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Development Economics and Method: A Quarter Century of ABCDE

Kaushik Basu's picture

[Opening Remarks at the ABCDE 2014, Washington, D.C.]

Introduction

It gives me great pleasure to welcome all of you to the Annual Bank Conference on Development Economics (ABCDE) 2014.

The first time I attended an ABCDE was when Stanley Fischer used to do my job. A letter arrived, quite unexpectedly, in my Delhi mailbox inviting me to attend the ABCDE in Washington. The World Bank would cover all my expenses and, not just that, I was not given any specific task, like that of writing a paper or commenting on one. Several members of the eminences grises of the profession were at the conference and I remember feeling rather tongue tied. So, taking advantage of the fact that I did not have a specific brief, I hardly spoke during the two days. I later figured that if you measured the World Bank’s expenditure on different participants in terms of the amount spent for each word uttered, I was the most highly-paid person at that conference.

I made up for that a little in 1992, when Larry Summers was the Chief Economist, and I was invited once again from Delhi, this time to comment on Paul Romer’s paper (Romer, 1993). And I will make up for this today, since the Bank did not have to spend on my travel and I do intend to say a few things.

I am aware that opening remarks can be a bit tedious because people have no idea about the content and how long they will last. I think it was Phillip Larkin, who had said preferred to read poetry instead having it read because that way he knew how far he was from the end. To cut out that uncertainty let me say at the outset that I will speak for 20 minutes, making some introductory remarks about ABCDE and our journal, the World Bank Economic Review (WBER), which will publish the proceedings of this conference, and then make a few remarks on the theme of the conference.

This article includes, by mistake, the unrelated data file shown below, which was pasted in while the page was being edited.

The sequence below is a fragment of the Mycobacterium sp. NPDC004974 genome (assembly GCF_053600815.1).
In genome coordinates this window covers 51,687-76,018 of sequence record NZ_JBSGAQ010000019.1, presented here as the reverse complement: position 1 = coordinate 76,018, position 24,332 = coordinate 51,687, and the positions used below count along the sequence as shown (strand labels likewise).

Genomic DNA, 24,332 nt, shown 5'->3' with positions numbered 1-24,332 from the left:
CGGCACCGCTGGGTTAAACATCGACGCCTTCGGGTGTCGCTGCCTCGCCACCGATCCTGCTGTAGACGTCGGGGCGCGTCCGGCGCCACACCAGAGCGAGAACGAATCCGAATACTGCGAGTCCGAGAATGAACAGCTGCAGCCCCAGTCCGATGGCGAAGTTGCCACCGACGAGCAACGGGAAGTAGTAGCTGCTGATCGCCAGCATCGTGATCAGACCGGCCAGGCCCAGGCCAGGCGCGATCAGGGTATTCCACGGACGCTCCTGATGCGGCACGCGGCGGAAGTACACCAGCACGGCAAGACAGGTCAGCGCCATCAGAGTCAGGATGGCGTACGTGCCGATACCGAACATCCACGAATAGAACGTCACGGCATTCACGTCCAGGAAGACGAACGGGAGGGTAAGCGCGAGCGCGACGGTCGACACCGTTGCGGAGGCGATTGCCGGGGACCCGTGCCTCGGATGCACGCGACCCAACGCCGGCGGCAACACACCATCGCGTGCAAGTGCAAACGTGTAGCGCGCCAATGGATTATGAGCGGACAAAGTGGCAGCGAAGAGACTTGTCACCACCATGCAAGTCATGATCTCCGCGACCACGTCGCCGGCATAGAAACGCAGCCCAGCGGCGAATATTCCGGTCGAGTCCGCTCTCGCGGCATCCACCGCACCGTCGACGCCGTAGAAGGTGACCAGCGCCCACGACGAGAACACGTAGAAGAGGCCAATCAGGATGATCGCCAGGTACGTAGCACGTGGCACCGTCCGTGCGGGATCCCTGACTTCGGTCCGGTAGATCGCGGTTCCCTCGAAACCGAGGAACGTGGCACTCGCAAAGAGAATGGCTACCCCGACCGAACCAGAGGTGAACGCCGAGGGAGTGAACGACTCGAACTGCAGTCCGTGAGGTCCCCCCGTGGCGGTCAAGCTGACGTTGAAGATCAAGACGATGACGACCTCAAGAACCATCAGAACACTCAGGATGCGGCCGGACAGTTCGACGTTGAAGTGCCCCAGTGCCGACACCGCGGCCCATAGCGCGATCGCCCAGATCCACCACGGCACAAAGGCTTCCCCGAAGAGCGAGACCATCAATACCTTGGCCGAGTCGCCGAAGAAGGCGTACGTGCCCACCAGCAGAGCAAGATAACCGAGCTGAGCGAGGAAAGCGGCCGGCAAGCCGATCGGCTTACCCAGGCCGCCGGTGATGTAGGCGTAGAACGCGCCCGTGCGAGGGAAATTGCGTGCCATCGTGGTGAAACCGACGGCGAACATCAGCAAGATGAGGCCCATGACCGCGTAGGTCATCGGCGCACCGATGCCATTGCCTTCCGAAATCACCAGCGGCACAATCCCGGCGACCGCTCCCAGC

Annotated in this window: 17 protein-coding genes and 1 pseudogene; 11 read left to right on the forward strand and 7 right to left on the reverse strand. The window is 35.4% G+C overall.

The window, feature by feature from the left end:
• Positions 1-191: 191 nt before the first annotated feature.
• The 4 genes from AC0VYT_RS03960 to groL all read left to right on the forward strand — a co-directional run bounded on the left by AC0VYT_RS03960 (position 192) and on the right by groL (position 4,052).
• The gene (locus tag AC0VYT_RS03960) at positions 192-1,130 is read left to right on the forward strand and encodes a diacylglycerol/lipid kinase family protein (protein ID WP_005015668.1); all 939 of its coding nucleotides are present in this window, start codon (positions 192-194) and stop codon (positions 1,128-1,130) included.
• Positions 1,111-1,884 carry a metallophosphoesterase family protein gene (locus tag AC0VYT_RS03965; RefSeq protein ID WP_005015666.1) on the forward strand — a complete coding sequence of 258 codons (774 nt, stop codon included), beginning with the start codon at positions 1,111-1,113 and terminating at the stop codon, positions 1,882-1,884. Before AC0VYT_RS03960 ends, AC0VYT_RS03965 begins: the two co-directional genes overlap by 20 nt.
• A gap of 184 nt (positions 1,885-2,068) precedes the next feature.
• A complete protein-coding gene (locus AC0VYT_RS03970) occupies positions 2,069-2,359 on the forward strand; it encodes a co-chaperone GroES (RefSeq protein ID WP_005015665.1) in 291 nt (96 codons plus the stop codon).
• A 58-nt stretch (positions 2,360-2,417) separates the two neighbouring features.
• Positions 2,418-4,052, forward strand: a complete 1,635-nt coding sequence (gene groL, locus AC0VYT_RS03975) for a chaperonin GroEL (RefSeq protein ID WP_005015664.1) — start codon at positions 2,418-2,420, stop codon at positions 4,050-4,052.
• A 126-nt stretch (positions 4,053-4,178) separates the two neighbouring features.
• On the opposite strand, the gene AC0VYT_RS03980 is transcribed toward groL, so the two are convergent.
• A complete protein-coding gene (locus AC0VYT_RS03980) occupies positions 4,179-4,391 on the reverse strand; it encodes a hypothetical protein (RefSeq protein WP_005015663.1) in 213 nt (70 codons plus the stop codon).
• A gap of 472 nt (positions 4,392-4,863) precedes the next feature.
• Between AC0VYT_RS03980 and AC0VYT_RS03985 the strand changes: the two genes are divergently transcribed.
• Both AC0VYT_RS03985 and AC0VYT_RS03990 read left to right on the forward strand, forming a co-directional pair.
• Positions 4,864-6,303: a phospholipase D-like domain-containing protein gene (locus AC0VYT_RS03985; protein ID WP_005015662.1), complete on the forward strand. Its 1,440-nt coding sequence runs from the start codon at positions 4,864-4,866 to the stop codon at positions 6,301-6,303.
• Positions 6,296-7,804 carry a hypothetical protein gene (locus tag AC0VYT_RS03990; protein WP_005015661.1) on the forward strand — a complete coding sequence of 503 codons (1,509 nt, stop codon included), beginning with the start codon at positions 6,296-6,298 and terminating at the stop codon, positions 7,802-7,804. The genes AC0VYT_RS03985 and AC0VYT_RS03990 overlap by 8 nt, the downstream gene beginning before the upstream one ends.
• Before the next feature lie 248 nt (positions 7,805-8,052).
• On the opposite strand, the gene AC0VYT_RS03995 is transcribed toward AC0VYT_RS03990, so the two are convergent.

On ABCDE and WBER

This is a special year for us for two reasons. It is the 25th anniversary of the ABCDE, an initiative that was an unlikely venture when Stanley Fischer, and Dennis de Tray (his director of research), launched it in 1989. The stated goals at the time were “to improve member country and World Bank policymaking by enhancing the knowledge base”, and to “open up the Bank to outside ideas and problems, and if possible, to help shape the research agendas of those outside the Bank who were also thinking about development.” (Fischer, 1998). One can read either humility or arrogance from these stated objectives: from the start, the Bank was modest enough to involve outsiders in its thinking, and leverage intellectual resources wherever available, but also keen to influence the global research agenda on development. When I was outside the Bank I did not like the Bank trying to influence the global agenda. However, I like it now.

That same year (1989), a World Bank Regional Chief Economist, who would later become well-known, John Williamson, summarized under the label ‘Washington Consensus’ views that were supposedly held in the policymaking circles of Washington. In an interview in 2000, Joseph Stiglitz pointed out that it was not quite Washington, but Washington “between 15th Street and 19th Street” (Stiglitz, 2000).